Gettysburg's Greatest Stories Tour Gettysburg Battlefield Visitor

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These Are Just A Few of The Great True Stories You'll Hear .........

Gettysburg Ladies: The Powers Girls

Gettysburg Battlefield Visitor

These are the Powers sisters and, except for one, they all lived together with their widowed father in a home on the corner of West High Street and Washington Street on July 1,1863. Don't you just love this picture? That's Mary Powers on the lower left of the photgraph and you can see just a trace of her sly smile in this picture. She was quite a girl.

Anyway, on the first day of the great Battle of Gettysburg, one of the Powers girls was looking out the front door of their home as Yankees came up one street and Confederates came up the other. Neither side could see the other until they met in the intersection right in front of the Powers home. We'd love to tell you what happened next, but that would spoil the surprise.

You'll just have to take The Old Town Tour to see where they lived and hear the rest of the story.

Gettysburg's Sallie Myers

This is picture of Sallie many years after the battle when she was all grown up and then some (if you know what I mean). But in 1863, she was a young girl who had just become a school teacher --- in fact she wrote about her experiences during the battle and titled it "How a Gettysburg School Teacher Spent Her Summer Vacation in 1863".

At the time of the battle, Sallie still lived with her parents a few doors down the street from the Catholic Church that was being used as a hospital. When the surgeons asked if she could come help care for the wounded, she reluctantly agreed, but she was very frightened.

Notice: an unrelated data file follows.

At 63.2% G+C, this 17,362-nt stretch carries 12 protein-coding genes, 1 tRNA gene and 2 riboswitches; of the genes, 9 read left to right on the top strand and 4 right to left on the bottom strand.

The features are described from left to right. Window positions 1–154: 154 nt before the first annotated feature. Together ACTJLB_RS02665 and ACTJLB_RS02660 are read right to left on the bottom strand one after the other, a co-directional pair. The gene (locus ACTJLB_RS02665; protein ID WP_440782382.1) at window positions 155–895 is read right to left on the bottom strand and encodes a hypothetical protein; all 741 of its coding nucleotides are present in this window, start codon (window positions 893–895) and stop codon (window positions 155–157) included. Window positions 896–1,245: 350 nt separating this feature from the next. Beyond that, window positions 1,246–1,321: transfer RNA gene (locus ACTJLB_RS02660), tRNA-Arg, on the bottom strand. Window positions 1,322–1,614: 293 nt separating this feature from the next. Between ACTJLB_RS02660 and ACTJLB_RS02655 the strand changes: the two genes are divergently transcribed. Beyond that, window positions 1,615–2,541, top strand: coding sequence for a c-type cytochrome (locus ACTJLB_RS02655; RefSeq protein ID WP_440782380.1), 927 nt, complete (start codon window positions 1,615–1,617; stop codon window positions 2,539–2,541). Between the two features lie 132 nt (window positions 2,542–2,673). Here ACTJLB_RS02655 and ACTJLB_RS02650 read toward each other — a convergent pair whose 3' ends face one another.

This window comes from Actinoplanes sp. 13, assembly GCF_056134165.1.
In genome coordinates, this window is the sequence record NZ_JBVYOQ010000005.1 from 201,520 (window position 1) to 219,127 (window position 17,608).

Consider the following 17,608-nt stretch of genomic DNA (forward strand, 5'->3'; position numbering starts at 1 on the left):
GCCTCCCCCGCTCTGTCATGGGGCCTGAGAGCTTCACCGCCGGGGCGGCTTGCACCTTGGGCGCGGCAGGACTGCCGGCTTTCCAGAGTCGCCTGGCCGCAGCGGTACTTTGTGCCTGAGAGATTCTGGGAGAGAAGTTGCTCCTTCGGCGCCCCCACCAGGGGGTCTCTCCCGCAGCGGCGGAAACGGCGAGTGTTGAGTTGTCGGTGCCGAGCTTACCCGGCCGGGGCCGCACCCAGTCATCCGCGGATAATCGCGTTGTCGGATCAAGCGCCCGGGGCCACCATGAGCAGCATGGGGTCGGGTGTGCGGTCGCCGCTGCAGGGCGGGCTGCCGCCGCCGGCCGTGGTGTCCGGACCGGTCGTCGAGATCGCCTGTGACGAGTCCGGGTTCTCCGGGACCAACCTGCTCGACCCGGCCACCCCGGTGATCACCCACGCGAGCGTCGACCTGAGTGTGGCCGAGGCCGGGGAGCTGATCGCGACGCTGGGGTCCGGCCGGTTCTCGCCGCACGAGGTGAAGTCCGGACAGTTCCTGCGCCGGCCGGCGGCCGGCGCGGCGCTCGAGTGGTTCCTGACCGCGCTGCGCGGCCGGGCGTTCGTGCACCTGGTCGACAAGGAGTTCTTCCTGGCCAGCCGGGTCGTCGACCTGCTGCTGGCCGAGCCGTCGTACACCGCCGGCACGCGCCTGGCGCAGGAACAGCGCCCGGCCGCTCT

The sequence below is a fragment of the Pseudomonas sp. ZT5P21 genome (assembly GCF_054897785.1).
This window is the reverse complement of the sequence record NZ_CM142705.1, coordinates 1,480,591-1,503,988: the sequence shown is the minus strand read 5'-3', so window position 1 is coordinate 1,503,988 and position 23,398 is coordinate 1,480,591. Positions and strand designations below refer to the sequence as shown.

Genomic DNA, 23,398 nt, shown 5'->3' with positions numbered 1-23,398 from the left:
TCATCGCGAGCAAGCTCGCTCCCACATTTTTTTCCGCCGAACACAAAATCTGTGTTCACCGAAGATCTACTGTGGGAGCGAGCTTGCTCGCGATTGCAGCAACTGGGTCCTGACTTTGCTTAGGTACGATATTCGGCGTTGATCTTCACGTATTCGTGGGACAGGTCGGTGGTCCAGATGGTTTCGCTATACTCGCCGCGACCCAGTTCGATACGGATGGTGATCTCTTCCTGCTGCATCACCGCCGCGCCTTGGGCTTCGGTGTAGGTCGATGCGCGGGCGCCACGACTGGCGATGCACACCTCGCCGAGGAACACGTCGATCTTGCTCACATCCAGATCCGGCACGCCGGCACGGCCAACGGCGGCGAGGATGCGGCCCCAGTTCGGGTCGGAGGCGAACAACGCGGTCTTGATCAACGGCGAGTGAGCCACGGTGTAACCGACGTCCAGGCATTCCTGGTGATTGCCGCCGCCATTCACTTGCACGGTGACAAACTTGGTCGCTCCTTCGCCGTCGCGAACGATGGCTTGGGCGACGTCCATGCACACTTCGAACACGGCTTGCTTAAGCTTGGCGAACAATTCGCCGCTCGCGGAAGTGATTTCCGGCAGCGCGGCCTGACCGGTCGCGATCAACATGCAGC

The first soldier she approached had been shot through the chest and spine and was completely paralyzed. She asked him what she could do for him.

"Nothing", he said, "I'm going to die".

She burst into tears, raced out of the building and collapsed on the front steps of the church, sobbing.

We'll show you that church and take you by Sallie's house.

And then, we'll tell you the rest of the story.......

Gettysburg's Mag Palm

Gettysburg Battlefield Visitor

Margaret Palm lived just outside of town in a small one-room house that sat along the Emmitsburg Road where the spectacular "Pickett's Charge" took place on July 3, 1863. A few years earlier, however, before the Civil War began, "Mag", as she was known, had just stepped out of a house in town where she worked as a housekeeper. It was a cold winter night in 1859.

As she walked down the street, bundled against the cold wind, three men jumped from the shadows and grabbed her. As they tried to tie her hands, she fought them furiously and finally broke free with the help of a bystander who had seen the assault.

The men were kidnappers who hoped to haul Mag down into Maryland and sell her into slavery. She was not interested in going.

With the help of the bystander, she got away. But she had got a good look at one of the men, and she would not forget him.

Some time later, Mag got word that the man was back in town and she ran right home, got her shotgun and set out to find him. What happened?

Well, by now you know that the answer can only be found ........on our Tour of Old Town Gettysburg.

Gettysburg's Sarah Broadhead

Gettysburg Battlefield Visitor